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Structure and Function of Pannexins: Activation Mechanism

Principal Investigator: Toshimitsu Kawate

Department of Molecular Medicine
Sponsor: NIH-National Institute of General Medical Sciences (NIGMS)
Grant Number: 5R01GM114379-04
Title: Structure and Function of Pannexins: Activation Mechanism
Project Amount: $302,905
Project Period: September 2018 to August 2019

DESCRIPTION (provided by applicant):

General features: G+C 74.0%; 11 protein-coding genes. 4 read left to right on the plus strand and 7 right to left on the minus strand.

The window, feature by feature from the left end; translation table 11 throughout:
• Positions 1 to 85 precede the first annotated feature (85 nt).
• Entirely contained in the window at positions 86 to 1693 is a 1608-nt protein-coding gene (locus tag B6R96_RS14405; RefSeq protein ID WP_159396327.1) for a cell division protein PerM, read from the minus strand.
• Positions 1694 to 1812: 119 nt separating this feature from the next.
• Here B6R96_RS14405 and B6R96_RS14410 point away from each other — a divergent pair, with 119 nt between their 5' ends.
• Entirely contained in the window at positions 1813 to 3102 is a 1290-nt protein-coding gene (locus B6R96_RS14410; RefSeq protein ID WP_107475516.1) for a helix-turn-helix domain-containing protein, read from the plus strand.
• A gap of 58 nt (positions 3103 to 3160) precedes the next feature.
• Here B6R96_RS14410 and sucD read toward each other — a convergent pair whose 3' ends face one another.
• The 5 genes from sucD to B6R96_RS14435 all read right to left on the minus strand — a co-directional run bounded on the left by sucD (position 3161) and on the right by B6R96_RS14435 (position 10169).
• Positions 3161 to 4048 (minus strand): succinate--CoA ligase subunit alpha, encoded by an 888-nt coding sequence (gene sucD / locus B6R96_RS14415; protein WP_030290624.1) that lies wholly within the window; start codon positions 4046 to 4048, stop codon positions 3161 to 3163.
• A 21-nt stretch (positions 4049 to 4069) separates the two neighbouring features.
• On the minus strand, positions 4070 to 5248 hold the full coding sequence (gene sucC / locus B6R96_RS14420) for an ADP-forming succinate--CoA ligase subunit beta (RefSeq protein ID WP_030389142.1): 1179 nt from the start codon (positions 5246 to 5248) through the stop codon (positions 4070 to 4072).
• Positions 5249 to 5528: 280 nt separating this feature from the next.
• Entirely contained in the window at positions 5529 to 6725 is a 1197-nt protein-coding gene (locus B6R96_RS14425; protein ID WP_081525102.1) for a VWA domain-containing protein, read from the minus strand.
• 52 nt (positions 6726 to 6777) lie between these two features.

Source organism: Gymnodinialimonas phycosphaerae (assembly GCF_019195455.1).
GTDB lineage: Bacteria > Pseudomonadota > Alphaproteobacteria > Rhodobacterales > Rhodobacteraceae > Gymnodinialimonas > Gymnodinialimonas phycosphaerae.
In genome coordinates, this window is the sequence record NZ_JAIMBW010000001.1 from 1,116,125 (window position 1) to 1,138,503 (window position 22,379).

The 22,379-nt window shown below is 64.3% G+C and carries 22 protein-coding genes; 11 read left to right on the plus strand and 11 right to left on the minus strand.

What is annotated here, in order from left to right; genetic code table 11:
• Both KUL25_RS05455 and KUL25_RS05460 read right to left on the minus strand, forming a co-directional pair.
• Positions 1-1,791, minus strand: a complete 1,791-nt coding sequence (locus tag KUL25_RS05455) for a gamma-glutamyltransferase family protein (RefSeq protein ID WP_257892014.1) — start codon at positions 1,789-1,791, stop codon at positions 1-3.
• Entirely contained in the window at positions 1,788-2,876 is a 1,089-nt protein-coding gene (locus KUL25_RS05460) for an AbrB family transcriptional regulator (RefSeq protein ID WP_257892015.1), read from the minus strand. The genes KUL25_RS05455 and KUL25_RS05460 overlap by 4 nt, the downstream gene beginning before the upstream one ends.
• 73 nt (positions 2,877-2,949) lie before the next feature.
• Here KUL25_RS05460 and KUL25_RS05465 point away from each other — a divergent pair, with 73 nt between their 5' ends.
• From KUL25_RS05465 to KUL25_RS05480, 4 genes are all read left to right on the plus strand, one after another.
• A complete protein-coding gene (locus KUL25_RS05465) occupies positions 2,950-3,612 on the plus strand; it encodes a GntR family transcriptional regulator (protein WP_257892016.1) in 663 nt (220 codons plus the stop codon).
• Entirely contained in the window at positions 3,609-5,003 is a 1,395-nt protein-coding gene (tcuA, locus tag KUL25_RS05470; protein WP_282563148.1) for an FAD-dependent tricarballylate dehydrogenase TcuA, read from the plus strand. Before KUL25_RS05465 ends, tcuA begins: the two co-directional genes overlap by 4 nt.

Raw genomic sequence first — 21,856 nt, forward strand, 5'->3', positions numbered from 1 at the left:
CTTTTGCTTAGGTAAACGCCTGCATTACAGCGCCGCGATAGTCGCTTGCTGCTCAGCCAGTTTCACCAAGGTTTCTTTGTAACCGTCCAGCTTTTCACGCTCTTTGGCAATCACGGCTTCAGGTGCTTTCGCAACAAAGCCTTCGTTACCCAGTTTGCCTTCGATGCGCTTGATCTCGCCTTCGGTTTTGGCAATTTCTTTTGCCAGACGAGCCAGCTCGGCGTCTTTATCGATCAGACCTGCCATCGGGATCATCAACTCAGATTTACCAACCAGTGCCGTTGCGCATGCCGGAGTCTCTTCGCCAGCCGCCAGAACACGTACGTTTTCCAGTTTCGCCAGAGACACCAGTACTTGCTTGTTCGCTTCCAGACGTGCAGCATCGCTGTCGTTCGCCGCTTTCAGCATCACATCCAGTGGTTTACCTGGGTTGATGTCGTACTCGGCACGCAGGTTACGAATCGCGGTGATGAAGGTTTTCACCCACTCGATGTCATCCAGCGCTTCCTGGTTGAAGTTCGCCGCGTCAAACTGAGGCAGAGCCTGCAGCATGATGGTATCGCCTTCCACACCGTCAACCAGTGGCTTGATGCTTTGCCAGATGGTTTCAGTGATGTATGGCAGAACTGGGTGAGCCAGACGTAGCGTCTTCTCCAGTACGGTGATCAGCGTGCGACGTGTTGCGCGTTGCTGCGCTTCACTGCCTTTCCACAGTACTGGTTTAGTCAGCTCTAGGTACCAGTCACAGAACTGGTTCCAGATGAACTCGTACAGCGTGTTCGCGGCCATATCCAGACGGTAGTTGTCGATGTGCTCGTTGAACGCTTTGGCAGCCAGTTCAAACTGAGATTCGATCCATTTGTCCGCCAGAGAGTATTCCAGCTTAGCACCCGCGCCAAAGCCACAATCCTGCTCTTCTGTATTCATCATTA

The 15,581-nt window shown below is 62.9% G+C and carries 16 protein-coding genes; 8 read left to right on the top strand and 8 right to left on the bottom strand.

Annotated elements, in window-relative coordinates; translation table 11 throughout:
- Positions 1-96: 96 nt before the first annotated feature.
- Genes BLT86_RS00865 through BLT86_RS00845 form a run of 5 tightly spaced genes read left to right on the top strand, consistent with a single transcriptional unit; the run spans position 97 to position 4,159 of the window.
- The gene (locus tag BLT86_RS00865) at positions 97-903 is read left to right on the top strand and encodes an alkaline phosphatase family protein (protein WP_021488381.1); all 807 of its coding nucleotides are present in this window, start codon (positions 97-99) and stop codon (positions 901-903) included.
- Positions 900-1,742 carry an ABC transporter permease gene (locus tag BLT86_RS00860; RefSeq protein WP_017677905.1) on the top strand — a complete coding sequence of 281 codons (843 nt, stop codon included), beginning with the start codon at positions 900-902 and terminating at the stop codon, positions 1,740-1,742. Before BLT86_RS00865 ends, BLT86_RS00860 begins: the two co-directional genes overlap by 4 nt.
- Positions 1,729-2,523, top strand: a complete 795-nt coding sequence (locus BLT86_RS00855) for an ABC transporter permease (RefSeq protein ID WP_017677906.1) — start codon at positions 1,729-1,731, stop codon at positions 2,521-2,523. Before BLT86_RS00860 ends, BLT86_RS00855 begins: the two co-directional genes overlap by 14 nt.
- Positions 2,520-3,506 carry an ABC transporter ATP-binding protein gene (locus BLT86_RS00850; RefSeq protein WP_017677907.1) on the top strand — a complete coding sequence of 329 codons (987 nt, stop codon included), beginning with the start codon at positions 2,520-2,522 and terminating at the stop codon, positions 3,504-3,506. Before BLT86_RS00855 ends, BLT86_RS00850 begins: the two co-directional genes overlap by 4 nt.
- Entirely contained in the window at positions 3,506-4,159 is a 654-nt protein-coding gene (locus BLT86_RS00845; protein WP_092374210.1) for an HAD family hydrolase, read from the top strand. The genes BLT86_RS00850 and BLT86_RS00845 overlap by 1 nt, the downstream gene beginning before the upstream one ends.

Pannexins (Panx1-3) comprise a unique family of membrane channels that mediate a variety of immune responses including apoptotic cell clearance, cytokine secretion, and T-cell activation. Pannexins also play crucial roles in modulating synaptic activity and plasticity; for instance, Panx1 knockout micedisplay diminished excitatory postsynaptic potentials, resulting in impaired object recognition and spatial learning. Also, Panx1 promotes aberrant postsynaptic activity after repetitive NMDA receptor stimulation, suggesting that Panx1 plays important roles in epileptic seizures. These studies highlight the vital roles of pannexins throughout the body, however, little is understood about what activates pannexin channels, how they open and close, and what cellular events accompany these changes. Our long-term goal is to uncover the mechanisms underlying pannexin gating, regulation, and downstream signaling using structural and functional approaches. The specific aims of this proposal are approached through thefollowing lines of investigation: 1) Solve the first crystal structure of a pannexin. We have identified a pannexin species that expresses at a high level, assembles into a stable and monodisperse oligomer in solution, and forms crystals that diffract to ~9Å. We will continue optimizing crystallization conditions and determine the first crystal structure of a pannexin. We expect the atomic resolution structure of a pannexin will serve as a solid foundation for determining what constitutes the channel pore and how the opening and closing are controlled. 2) Dissect the mechanism underlying Panx1 channel gating. Our preliminary experiments suggest that Panx1––the most studied subtype thus far––most likely harbors an intrinsic voltage sensor. We also discovered that carbenoxolone, the most commonly used nonspecific antagonist of Panx1, allosterically inhibits the voltage-gated Panx1 channel activity. Taking advantage of this drug and electrophysiology, we will identify the key residues that govern voltage gating, defining their position relative to the membrane field, and probing how they move in response to voltage. Our proposed research is innovative not only because it will uncover the first atomic resolution structure of a pannexin, but also because it will provide the first detailed molecular mechanism of this unique class of a voltage-gated membrane channel. Moreover, this is the first detailed investigation for the mechanism of action of any known pannexin inhibitors. We expect that our studies will open new avenues for developing long-awaited Panx1 specific agonists or antagonists through structure-based drug design or in vitro screening based on the conformational changes associated with Panx1 channel opening. Once such molecular tools become available, we hope to clarify why pannexin misexpression results in widespread dysfunctions in vivo, and in the long term, potential new strategies for treating devastating conditions such as chronic pain and epilepsy.

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